Six of us pile into the smallest taxi and head over the river to a bar/restaurant that was packed to the rafters (I cant remeber its name). A bottle of rum later (I hate rum) and few more hours of dancing I’m feeling woosey, and make my way back to the hotel at 8:30am. Suffice to say the next day was spent by the pool writing last weeks update.

    Monday comes and so to does my first day at Spanish school, having decided to do three weeks of school while in Medellín. My poor tutor Julio, I think he thought he was getting someone far more advanced.

    It turns out the online tutorials of daily Duolingo hasn’t made me 30% fluent the lying son of a… but I’m determined and ready to learn. The El Dorado Spanish School in Envigado is great and at a great price. One on one, 3 hours a day, 4 days a week 320,000cop / £80.

    By Thursday my brain is well and truly fried from all the new information and my frustration was getting the better of me. I needed some fun.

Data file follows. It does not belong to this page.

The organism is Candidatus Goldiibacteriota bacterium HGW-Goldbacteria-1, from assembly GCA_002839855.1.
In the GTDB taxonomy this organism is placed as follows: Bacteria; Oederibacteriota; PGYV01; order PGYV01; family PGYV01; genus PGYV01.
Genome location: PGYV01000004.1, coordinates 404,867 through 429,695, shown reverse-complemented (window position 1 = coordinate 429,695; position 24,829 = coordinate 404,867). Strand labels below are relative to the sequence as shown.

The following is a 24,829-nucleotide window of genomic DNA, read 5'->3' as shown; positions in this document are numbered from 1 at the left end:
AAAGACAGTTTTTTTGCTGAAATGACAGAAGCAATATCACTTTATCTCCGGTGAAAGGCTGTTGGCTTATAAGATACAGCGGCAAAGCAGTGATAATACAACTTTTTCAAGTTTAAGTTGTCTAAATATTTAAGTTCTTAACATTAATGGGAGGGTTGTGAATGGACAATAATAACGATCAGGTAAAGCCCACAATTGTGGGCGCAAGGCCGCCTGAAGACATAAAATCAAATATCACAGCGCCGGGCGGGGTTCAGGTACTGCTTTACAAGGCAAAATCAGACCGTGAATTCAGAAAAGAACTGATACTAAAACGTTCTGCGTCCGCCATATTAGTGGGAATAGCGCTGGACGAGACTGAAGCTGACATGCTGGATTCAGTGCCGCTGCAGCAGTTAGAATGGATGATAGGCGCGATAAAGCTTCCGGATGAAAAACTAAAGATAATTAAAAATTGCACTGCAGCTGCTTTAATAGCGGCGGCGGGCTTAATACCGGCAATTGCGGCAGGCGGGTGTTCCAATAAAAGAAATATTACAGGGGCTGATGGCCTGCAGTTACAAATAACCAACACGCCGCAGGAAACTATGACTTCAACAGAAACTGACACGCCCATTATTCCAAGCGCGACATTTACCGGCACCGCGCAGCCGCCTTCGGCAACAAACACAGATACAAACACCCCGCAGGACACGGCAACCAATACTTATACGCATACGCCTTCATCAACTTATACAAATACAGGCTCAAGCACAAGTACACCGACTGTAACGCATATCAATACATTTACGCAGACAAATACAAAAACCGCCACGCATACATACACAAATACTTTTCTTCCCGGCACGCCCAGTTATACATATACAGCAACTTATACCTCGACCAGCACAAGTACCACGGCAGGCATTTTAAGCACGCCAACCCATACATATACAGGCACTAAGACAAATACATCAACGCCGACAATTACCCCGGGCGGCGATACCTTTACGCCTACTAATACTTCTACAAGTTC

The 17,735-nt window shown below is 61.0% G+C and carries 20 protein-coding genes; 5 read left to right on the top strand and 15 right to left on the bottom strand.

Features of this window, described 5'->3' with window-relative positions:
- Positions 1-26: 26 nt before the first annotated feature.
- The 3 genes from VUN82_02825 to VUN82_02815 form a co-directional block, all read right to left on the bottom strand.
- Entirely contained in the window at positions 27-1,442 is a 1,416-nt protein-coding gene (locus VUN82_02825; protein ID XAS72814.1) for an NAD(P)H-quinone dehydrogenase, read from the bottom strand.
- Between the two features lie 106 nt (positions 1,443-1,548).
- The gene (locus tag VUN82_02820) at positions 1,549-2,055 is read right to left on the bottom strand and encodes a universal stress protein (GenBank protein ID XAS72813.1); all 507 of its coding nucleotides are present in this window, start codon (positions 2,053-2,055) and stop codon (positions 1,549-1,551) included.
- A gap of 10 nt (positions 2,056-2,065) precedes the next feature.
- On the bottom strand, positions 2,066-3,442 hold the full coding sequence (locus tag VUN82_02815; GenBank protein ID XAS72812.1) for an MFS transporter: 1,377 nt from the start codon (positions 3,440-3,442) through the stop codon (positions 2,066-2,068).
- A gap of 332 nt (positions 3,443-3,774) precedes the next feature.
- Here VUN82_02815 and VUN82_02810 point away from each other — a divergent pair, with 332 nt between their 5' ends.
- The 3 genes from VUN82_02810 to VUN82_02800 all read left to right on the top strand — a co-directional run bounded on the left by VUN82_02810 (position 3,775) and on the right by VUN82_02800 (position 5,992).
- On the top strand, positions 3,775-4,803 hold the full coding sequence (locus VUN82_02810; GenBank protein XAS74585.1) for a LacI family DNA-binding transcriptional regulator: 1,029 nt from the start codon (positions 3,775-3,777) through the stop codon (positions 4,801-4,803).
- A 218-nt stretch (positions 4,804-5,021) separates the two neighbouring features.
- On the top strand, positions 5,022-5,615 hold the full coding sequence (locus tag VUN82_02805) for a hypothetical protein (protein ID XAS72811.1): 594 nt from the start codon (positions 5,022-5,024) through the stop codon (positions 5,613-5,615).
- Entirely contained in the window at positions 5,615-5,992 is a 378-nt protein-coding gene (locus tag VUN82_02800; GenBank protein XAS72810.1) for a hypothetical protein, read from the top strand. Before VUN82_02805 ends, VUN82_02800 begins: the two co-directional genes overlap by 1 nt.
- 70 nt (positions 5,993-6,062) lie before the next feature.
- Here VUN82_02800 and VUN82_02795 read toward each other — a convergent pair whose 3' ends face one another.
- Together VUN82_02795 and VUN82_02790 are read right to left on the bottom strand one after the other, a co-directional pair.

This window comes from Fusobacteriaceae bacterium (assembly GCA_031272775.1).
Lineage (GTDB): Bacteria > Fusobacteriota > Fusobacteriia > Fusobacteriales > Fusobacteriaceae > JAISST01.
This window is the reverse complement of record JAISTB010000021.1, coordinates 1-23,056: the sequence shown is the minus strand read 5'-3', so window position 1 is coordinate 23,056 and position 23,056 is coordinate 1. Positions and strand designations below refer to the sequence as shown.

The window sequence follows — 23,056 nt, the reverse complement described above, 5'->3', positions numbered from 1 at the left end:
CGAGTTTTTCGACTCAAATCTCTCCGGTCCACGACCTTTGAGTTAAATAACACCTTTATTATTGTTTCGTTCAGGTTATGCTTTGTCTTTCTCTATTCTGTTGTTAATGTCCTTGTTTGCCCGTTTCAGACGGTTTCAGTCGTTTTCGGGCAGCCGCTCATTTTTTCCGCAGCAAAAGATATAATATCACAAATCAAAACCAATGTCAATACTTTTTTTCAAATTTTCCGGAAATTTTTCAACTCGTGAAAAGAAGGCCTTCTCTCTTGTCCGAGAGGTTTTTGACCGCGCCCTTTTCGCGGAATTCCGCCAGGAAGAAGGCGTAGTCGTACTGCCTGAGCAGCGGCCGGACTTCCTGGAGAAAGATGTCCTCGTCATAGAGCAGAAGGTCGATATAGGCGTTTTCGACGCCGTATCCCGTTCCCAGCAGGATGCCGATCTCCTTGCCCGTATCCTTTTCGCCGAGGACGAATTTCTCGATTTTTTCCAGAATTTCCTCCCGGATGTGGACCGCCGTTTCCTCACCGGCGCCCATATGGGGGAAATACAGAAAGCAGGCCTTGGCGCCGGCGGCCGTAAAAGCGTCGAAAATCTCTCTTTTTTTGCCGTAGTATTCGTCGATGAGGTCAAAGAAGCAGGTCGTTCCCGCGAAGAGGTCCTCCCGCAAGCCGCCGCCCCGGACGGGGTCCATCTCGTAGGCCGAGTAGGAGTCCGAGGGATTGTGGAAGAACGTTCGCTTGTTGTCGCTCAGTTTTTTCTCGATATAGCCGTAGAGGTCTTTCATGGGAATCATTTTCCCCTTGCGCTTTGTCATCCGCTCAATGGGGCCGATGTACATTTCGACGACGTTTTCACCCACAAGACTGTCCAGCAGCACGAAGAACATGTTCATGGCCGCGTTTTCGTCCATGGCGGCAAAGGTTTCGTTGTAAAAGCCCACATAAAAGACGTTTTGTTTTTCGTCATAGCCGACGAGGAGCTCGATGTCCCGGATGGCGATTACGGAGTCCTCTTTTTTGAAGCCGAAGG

Through the free walking tour  of Medellín, which I might add is well worth doing to get to know your way around the city. You see first hand the struggles of the past and understand the amazing journey, from the most violent city in the world to the city it is today, open to anyone.

    As you may have noticed when on organised tours I tend to get talking to people and make them my new traveling buddies. This tour was no different and my new buddies and I decided to go to a salsa club. For those of you that know me, you know I love to dance 💃.

    Son Havana was perfect, full of locals dancing salsa to a live salsa band. Sylvia my new Dutch friend showed me the main salsa steps and before I knew it my hips and legs were moving in time. I loved it and can’t wait to do it again.